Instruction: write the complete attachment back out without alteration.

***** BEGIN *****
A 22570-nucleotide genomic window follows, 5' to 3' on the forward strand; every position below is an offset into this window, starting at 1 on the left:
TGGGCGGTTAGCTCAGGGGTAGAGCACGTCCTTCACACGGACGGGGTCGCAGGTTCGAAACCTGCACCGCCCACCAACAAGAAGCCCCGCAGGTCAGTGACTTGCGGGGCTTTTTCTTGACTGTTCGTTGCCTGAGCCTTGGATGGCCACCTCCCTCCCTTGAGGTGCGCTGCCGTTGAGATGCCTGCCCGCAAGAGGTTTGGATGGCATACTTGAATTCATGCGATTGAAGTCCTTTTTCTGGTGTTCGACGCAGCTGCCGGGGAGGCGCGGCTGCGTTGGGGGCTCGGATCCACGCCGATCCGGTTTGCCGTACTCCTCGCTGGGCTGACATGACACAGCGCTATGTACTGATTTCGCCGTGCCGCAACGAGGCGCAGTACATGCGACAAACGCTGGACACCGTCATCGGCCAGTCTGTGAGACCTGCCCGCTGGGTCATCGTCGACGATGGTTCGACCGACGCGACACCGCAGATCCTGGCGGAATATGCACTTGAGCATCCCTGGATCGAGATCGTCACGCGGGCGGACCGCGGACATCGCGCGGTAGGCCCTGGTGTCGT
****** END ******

A 22570-nucleotide genomic window follows, 5' to 3' on the forward strand; every position below is an offset into this window, starting at 1 on the left:
TGGGCGGTTAGCTCAGGGGTAGAGCACGTCCTTCACACGGACGGGGTCGCAGGTTCGAAACCTGCACCGCCCACCAACAAGAAGCCCCGCAGGTCAGTGACTTGCGGGGCTTTTTCTTGACTGTTCGTTGCCTGAGCCTTGGATGGCCACCTCCCTCCCTTGAGGTGCGCTGCCGTTGAGATGCCTGCCCGCAAGAGGTTTGGATGGCATACTTGAATTCATGCGATTGAAGTCCTTTTTCTGGTGTTCGACGCAGCTGCCGGGGAGGCGCGGCTGCGTTGGGGGCTCGGATCCACGCCGATCCGGTTTGCCGTACTCCTCGCTGGGCTGACATGACACAGCGCTATGTACTGATTTCGCCGTGCCGCAACGAGGCGCAGTACATGCGACAAACGCTGGACACCGTCATCGGCCAGTCTGTGAGACCTGCCCGCTGGGTCATCGTCGACGATGGTTCGACCGACGCGACACCGCAGATCCTGGCGGAATATGCACTTGAGCATCCCTGGATCGAGATCGTCACGCGGGCGGACCGCGGACATCGCGCGGTAGGCCCTGGTGTCGT